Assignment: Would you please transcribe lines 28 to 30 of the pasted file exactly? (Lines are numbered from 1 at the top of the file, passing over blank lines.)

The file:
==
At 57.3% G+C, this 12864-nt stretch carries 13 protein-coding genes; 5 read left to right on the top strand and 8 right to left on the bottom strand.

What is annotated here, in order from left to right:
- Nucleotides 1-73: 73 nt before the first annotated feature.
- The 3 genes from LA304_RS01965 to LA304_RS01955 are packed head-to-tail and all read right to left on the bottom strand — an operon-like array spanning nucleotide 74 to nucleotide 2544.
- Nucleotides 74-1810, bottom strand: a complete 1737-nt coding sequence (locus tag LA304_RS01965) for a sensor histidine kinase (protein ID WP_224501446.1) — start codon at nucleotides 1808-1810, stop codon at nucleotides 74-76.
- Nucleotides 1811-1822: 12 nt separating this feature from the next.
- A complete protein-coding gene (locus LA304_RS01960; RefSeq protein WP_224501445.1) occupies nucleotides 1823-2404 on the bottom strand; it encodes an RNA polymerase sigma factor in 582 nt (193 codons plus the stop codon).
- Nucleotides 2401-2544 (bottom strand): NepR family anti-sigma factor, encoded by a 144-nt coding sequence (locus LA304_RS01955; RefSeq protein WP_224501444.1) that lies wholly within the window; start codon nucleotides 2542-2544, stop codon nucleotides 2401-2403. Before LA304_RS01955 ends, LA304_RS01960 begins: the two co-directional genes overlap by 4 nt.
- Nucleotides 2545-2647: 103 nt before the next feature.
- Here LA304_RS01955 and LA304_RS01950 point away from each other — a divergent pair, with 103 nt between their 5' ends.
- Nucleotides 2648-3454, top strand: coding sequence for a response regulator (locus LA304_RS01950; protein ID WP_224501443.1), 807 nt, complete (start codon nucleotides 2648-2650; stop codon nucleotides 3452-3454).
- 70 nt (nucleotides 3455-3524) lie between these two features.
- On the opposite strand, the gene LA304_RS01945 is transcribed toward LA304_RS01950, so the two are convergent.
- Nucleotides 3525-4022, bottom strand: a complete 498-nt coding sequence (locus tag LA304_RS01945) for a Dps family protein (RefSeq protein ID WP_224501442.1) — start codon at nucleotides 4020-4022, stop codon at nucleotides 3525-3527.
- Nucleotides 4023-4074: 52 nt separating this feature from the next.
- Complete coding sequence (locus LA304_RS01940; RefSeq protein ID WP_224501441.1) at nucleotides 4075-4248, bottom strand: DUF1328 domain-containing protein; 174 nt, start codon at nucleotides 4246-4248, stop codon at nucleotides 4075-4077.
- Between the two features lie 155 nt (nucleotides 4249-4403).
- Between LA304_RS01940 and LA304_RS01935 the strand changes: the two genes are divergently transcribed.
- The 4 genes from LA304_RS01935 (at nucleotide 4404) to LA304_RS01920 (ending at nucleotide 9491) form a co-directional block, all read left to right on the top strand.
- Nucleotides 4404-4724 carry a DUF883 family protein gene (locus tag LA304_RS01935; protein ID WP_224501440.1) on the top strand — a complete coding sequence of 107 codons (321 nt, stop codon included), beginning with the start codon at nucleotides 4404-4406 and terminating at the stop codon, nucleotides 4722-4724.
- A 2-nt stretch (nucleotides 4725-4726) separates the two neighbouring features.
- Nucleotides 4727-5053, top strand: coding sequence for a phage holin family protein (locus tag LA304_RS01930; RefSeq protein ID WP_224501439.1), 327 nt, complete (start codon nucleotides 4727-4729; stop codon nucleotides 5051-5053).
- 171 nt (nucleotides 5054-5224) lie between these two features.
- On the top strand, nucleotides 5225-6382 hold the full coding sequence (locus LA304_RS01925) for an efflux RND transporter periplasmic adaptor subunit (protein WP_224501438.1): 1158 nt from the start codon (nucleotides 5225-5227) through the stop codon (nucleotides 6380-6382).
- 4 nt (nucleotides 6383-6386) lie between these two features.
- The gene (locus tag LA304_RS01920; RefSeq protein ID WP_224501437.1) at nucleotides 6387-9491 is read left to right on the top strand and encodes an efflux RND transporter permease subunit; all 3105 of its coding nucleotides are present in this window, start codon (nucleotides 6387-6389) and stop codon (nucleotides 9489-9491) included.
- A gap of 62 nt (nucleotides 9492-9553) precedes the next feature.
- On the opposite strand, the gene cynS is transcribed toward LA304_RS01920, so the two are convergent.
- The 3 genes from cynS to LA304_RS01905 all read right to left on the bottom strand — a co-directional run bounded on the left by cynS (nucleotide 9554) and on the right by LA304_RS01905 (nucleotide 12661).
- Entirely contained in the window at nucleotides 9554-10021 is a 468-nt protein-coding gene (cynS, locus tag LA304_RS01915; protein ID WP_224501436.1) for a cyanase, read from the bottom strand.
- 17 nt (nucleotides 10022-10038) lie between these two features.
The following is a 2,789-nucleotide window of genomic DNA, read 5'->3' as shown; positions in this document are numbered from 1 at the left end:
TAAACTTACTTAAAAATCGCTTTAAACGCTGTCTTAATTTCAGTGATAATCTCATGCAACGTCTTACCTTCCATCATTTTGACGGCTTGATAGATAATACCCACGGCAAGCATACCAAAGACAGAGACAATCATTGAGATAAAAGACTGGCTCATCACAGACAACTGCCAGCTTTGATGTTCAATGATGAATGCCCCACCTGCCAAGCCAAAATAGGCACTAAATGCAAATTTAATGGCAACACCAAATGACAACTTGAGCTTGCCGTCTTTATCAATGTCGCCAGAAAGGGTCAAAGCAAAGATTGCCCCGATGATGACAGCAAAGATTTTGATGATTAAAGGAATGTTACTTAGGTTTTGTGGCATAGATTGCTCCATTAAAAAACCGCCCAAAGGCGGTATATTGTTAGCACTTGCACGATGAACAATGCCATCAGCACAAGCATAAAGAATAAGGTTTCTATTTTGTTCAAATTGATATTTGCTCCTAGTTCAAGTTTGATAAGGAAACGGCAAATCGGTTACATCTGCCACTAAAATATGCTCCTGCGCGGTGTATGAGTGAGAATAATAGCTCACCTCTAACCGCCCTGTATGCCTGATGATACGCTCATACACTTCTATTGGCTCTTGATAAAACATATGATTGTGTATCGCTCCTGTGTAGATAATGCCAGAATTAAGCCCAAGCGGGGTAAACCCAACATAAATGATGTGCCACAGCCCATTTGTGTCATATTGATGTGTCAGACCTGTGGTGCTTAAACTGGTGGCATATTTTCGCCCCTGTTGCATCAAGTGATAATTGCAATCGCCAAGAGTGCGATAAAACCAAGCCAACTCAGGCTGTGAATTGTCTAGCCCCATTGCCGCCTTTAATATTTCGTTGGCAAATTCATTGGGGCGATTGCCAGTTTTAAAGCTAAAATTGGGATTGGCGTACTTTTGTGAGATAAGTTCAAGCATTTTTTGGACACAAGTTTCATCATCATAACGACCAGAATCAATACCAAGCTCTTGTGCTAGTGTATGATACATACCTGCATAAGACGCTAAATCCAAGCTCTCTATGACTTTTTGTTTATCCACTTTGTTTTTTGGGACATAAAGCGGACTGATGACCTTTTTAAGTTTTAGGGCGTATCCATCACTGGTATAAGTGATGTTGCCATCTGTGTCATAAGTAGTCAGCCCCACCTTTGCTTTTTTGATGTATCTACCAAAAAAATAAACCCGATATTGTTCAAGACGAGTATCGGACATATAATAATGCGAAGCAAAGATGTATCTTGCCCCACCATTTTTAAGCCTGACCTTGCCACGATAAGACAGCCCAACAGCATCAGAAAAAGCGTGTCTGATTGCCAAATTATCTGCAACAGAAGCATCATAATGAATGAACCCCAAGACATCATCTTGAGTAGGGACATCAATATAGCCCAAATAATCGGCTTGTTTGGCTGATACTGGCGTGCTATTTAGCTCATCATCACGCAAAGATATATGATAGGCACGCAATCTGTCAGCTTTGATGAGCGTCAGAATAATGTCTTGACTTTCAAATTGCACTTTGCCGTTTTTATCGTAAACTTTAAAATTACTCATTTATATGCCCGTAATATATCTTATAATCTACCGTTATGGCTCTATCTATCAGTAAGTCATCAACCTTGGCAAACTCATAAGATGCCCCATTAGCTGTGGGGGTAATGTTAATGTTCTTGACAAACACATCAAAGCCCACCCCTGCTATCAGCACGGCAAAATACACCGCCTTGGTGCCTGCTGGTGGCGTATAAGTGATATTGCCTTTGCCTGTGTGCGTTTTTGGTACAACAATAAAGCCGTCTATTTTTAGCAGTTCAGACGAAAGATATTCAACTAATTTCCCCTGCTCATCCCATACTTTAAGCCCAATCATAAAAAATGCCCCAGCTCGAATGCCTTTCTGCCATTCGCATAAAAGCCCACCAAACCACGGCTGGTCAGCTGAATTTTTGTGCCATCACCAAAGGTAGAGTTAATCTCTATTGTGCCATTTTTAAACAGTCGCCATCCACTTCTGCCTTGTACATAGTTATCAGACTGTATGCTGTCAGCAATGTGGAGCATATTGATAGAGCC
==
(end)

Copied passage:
- On the opposite strand, the gene cynS is transcribed toward LA304_RS01920, so the two are convergent.
- The 3 genes from cynS to LA304_RS01905 all read right to left on the bottom strand — a co-directional run bounded on the left by cynS (nucleotide 9554) and on the right by LA304_RS01905 (nucleotide 12661).
- Entirely contained in the window at nucleotides 9554-10021 is a 468-nt protein-coding gene (cynS, locus tag LA304_RS01915; protein ID WP_224501436.1) for a cyanase, read from the bottom strand.